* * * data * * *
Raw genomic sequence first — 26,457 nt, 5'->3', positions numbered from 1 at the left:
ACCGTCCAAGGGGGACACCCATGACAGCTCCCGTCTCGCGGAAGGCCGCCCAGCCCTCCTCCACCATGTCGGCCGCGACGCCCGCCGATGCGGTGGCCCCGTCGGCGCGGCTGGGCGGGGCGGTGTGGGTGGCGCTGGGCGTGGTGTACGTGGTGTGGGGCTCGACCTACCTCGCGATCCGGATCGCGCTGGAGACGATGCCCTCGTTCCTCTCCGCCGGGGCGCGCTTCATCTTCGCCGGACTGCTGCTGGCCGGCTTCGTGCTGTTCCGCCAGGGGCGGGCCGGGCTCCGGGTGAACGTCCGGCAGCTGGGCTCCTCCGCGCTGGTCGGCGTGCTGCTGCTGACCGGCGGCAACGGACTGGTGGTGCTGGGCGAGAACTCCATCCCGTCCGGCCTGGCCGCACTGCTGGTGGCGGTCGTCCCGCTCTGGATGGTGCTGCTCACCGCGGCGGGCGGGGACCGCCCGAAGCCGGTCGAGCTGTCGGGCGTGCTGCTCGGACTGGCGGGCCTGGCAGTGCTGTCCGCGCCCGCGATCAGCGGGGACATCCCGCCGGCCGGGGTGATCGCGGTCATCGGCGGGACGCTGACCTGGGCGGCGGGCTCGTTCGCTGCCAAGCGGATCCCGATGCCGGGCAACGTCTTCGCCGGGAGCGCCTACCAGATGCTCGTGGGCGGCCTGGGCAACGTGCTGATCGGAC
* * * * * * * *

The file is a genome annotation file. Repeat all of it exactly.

Raw genomic sequence first — 26,457 nt, 5'->3', positions numbered from 1 at the left:
ACCGTCCAAGGGGGACACCCATGACAGCTCCCGTCTCGCGGAAGGCCGCCCAGCCCTCCTCCACCATGTCGGCCGCGACGCCCGCCGATGCGGTGGCCCCGTCGGCGCGGCTGGGCGGGGCGGTGTGGGTGGCGCTGGGCGTGGTGTACGTGGTGTGGGGCTCGACCTACCTCGCGATCCGGATCGCGCTGGAGACGATGCCCTCGTTCCTCTCCGCCGGGGCGCGCTTCATCTTCGCCGGACTGCTGCTGGCCGGCTTCGTGCTGTTCCGCCAGGGGCGGGCCGGGCTCCGGGTGAACGTCCGGCAGCTGGGCTCCTCCGCGCTGGTCGGCGTGCTGCTGCTGACCGGCGGCAACGGACTGGTGGTGCTGGGCGAGAACTCCATCCCGTCCGGCCTGGCCGCACTGCTGGTGGCGGTCGTCCCGCTCTGGATGGTGCTGCTCACCGCGGCGGGCGGGGACCGCCCGAAGCCGGTCGAGCTGTCGGGCGTGCTGCTCGGACTGGCGGGCCTGGCAGTGCTGTCCGCGCCCGCGATCAGCGGGGACATCCCGCCGGCCGGGGTGATCGCGGTCATCGGCGGGACGCTGACCTGGGCGGCGGGCTCGTTCGCTGCCAAGCGGATCCCGATGCCGGGCAACGTCTTCGCCGGGAGCGCCTACCAGATGCTCGTGGGCGGCCTGGGCAACGTGCTGATCGGAC